Gina Wesley, OD, MS, FAAO; Medina Minnesota
- Symptoms of ocular dryness in the OR and throughout the day was the main complaint of this OB/GYN
- Marked reduction of gland function and structure are noted.
- A single LipiFlow® treatment was effective in improving gland function and subjective assessment
A 46-yo Asian female presented to the office for a comprehensive eye exam. She was an OB/GYN with a history of PRK in 2012. Her main complaint was symptoms of ocular dryness she felt when in the operating room, and throughout the day when working with patients. She noted visual glare, problems with reflections and droopy eye lids. Her health history was positive for eczema, ocular history included 10+ years of using artificial tears of various types. The patient reported that she felt like nothing else could be done, although she was willing to hear about further options.
Examination and Testing
Comprehensive exam revealed unremarkable internal ocular health. Uncorrected VA’s were 20/20 OD and 20/25 OS. Anterior segment exam showed moderate meibomian gland dysfunction, with 2 glands OD and 1 gland OS yielding meibum upon meibomian gland evaluation of the lower lids, thus notable loss of gland function. Dermatochalasis Grade 1 OU, and inferior corneal staining of Grade 1 OD and Gr 2 OS. Further discussion ensued about her dry eye, and we scheduled her back for an Ocular Surface Evaluation a few weeks later.
At her subsequent appointment, meibography showed degree 1 loss OU thus notable gland loss.
There was moderate exposure when testing for microlagophthalmos. Tear lab osmolarity testing showed 322 OD, 353 OS, although MMP9® testing was negative OU. Osmolarity above 308 level and greater than 10 between eyes raises concern of tear film homeostasis. Lissamine green staining was Gr 1 OU bulbar conjunctiva and Line of Marx staining was Gr 2 OU. Partial blinks were greater than 50% of the time evaluated. SPEED survey was 23/28, indicating highly symptomatic as expected per her reports.
In review this patient has marked reduction of gland function and structure. Tear osmolarity was elevated with a notable difference between eyes. Corneal and conjunctival staining was notable, she had a high rate of incomplete blinking and was very symptomatic per SPEED.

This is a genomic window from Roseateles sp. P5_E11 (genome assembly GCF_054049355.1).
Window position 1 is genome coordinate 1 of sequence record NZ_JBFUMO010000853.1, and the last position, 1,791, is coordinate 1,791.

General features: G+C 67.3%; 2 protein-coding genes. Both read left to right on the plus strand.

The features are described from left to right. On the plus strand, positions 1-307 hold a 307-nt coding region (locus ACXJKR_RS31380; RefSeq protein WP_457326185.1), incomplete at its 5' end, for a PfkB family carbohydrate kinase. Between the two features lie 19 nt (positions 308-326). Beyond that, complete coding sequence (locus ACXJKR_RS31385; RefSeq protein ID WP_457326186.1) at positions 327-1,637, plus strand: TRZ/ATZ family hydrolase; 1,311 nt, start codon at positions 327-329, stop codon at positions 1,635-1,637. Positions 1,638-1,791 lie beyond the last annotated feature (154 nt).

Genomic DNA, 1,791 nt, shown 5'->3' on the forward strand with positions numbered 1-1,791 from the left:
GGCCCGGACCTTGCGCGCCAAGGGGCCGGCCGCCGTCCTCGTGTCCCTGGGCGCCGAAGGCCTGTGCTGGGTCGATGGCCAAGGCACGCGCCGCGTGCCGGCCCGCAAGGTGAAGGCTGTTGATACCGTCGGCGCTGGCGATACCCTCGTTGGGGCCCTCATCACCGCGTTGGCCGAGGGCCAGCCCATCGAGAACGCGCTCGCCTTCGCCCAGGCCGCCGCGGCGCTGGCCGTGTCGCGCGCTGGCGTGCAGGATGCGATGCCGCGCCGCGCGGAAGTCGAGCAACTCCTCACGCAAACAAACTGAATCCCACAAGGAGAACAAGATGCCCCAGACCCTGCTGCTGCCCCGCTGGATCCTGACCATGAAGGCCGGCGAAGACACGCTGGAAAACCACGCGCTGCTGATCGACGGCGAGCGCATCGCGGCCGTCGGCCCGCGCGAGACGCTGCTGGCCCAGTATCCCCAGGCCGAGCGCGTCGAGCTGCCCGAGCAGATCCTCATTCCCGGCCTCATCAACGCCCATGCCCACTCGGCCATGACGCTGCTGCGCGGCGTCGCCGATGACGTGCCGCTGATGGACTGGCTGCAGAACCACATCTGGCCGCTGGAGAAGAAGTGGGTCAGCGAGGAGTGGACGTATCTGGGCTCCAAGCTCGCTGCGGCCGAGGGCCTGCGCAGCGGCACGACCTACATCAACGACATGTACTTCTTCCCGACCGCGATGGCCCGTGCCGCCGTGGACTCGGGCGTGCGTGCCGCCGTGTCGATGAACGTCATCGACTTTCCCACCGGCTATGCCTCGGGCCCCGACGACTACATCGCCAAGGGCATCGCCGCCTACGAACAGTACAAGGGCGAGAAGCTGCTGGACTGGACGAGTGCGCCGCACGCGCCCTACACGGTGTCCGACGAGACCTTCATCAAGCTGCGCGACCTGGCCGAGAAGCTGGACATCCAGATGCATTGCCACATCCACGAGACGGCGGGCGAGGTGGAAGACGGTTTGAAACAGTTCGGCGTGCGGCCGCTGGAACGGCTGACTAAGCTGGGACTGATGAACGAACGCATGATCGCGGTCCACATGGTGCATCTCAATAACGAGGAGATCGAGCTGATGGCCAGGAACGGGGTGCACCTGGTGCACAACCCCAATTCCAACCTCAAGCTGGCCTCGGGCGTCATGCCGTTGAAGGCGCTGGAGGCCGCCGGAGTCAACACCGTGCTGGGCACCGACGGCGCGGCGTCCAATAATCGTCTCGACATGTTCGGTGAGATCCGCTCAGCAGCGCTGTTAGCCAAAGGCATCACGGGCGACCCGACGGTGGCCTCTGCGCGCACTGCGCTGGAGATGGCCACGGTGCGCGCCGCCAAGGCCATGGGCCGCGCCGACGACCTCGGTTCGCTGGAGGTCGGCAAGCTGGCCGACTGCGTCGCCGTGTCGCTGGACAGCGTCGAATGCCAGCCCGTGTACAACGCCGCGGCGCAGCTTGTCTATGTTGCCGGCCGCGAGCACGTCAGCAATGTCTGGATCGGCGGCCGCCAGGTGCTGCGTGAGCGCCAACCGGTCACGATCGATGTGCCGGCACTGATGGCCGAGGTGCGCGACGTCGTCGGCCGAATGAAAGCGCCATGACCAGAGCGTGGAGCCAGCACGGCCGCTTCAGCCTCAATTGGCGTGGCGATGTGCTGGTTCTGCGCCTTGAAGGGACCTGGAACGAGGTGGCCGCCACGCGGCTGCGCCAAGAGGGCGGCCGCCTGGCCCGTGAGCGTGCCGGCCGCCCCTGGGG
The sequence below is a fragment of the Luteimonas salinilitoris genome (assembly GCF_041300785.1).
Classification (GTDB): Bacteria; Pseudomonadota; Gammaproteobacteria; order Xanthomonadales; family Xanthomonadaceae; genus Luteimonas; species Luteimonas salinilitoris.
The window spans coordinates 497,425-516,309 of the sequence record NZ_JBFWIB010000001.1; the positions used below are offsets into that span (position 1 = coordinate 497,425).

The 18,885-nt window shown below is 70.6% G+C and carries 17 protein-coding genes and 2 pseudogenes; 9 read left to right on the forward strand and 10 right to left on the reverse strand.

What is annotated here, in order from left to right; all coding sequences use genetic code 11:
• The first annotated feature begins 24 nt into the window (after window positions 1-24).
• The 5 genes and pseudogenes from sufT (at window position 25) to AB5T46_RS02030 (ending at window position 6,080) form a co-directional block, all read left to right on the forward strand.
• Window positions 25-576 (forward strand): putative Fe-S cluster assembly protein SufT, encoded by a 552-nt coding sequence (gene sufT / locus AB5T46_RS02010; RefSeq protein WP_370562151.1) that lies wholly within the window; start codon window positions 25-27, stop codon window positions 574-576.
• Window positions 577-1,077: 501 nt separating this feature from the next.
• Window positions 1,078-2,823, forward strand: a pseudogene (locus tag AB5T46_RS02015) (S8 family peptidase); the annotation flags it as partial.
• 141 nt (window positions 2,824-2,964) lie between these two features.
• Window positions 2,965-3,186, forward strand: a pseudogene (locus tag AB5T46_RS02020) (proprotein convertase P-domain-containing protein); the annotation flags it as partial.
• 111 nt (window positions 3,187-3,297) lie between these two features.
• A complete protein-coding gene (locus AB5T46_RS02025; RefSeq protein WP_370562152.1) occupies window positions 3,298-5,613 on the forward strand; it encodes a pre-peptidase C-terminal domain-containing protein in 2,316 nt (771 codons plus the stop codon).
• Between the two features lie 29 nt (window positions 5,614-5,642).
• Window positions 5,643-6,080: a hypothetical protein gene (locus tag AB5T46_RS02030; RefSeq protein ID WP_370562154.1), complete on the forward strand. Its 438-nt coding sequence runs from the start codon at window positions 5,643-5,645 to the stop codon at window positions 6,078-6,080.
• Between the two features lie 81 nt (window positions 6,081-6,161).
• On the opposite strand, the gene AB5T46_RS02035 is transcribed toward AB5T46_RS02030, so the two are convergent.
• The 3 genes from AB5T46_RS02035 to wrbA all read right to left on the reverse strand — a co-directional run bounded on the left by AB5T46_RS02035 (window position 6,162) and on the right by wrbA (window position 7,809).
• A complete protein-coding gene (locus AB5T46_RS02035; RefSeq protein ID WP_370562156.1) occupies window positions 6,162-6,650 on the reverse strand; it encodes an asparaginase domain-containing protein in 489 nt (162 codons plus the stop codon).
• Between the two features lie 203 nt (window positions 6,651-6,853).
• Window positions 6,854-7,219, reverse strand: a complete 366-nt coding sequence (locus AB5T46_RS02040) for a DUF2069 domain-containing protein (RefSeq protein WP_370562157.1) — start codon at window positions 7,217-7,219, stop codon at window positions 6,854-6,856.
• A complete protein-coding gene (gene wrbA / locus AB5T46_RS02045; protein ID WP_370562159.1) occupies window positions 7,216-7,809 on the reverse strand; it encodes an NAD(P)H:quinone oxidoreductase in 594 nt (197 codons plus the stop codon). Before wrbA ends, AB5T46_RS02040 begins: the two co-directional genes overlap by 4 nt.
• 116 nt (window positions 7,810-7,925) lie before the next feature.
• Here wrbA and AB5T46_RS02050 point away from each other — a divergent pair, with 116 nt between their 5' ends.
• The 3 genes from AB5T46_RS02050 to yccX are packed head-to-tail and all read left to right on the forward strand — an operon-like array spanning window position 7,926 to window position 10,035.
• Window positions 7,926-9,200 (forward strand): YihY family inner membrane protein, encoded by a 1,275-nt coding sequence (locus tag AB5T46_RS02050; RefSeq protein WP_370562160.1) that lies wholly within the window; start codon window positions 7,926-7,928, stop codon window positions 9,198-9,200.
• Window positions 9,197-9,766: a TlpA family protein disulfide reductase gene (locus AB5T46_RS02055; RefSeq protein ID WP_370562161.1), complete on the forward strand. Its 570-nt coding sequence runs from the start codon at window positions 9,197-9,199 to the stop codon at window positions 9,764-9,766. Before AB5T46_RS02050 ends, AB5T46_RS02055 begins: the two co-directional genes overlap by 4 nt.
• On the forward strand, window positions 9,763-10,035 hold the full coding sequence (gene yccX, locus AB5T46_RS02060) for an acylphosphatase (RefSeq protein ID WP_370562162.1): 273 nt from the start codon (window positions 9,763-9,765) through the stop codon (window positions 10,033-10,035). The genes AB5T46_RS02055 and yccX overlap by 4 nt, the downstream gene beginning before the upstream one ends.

The patient was educated about LipiFlow® treatment along with her candidacy and expected outcomes. She elected to proceed and had an uncomplicated procedure on the day of evaluation. Post treatment she was instructed to begin a daily regimen OU of warm compresses with massage for 10 min bid, lid foam cleanser bid, preservative-free artificial tears at least bid, and daily omega-3 supplementation of 2000 mg with at least half of that supplement being of a high-quality DHA/EPA component.
Patient returned for her 8-weekfollow-up reporting taking her omega supplement, doing warm compresses/massage bid OU (although did forget at times) and using preservative-free artificial tears prn. Her new SPEED score was now 11/28. Meibomian gland evaluation score was now showing 7 glands OD, and 6 OS yielding fluid. Tear Lab osmolarity was now 308 OD, 310 OS. She also reported feeling much better and was overall very pleased with her treatment outcome.
This patient shows the possible risk associated with Asian ethnicity. The recent TFOS DEWS II Epidemiology Report identified Asian ethnicity to be a mostly consistent risk factor for dry eye development1, and in a recent study by Jennifer Craig2 Asian patients are more likely to be symptomatic than Caucasian counterparts, with possibly poorer meibomian gland function and greater degrees of incomplete blinks.
By treating with LipiFlow®, the hope is to improve function and preserve the remaining glands which was noted here with meibomian gland function improving from 2 OD and 1 OS to 7 OD and 6 OS yielding fluid. Further evidence of improvement was noted by the improvement in tear osmolarity. Symptomatic improvement is the additional benefit as was noted here with the SPEED score improving from 23 to 11. This patient asked for an annual treatment to stay ahead of her dry eye disease.
1. F. Stapleton, M. Alves, V.Y. Bunya, I. Jalbert, K. Lekhanont, F. Malet, et al.TFOS DEWS II epidemiology report. Ocul Surf, 15 (2017), pp. 334-365
2. Craig, J.P., The Ocular Surface, https://doi.org/10.1016/j.jtos.2018.09.